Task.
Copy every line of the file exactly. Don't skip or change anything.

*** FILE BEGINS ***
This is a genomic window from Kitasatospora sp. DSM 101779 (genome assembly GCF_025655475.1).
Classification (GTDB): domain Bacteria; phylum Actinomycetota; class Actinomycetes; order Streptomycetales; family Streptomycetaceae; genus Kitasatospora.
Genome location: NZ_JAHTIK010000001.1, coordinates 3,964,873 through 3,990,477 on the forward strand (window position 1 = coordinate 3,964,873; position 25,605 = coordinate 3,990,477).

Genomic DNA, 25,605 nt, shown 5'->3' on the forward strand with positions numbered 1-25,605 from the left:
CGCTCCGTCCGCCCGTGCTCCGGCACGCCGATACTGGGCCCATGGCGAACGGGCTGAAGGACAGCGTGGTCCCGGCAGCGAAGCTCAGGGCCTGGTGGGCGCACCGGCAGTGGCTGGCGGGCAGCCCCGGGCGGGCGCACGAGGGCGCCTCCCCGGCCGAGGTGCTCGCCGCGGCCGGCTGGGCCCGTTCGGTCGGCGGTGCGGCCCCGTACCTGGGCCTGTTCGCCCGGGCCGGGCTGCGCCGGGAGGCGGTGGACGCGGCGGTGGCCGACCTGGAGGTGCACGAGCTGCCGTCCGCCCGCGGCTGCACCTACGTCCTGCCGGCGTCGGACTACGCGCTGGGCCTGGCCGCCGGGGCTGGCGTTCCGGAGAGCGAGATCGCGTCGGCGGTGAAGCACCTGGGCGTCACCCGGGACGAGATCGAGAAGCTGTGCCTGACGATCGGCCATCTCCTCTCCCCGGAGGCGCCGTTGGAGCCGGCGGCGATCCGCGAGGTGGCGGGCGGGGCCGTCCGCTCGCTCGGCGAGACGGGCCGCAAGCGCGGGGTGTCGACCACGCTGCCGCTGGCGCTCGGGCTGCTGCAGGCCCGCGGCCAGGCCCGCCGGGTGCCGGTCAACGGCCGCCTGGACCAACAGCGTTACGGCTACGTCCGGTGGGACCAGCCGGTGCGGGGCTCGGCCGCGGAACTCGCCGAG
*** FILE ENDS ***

This is a genomic window from Kitasatospora sp. DSM 101779 (genome assembly GCF_025655475.1).
Classification (GTDB): domain Bacteria; phylum Actinomycetota; class Actinomycetes; order Streptomycetales; family Streptomycetaceae; genus Kitasatospora.
Genome location: NZ_JAHTIK010000001.1, coordinates 3,964,873 through 3,990,477 on the forward strand (window position 1 = coordinate 3,964,873; position 25,605 = coordinate 3,990,477).

Genomic DNA, 25,605 nt, shown 5'->3' on the forward strand with positions numbered 1-25,605 from the left:
CGCTCCGTCCGCCCGTGCTCCGGCACGCCGATACTGGGCCCATGGCGAACGGGCTGAAGGACAGCGTGGTCCCGGCAGCGAAGCTCAGGGCCTGGTGGGCGCACCGGCAGTGGCTGGCGGGCAGCCCCGGGCGGGCGCACGAGGGCGCCTCCCCGGCCGAGGTGCTCGCCGCGGCCGGCTGGGCCCGTTCGGTCGGCGGTGCGGCCCCGTACCTGGGCCTGTTCGCCCGGGCCGGGCTGCGCCGGGAGGCGGTGGACGCGGCGGTGGCCGACCTGGAGGTGCACGAGCTGCCGTCCGCCCGCGGCTGCACCTACGTCCTGCCGGCGTCGGACTACGCGCTGGGCCTGGCCGCCGGGGCTGGCGTTCCGGAGAGCGAGATCGCGTCGGCGGTGAAGCACCTGGGCGTCACCCGGGACGAGATCGAGAAGCTGTGCCTGACGATCGGCCATCTCCTCTCCCCGGAGGCGCCGTTGGAGCCGGCGGCGATCCGCGAGGTGGCGGGCGGGGCCGTCCGCTCGCTCGGCGAGACGGGCCGCAAGCGCGGGGTGTCGACCACGCTGCCGCTGGCGCTCGGGCTGCTGCAGGCCCGCGGCCAGGCCCGCCGGGTGCCGGTCAACGGCCGCCTGGACCAACAGCGTTACGGCTACGTCCGGTGGGACCAGCCGGTGCGGGGCTCGGCCGCGGAACTCGCCGAG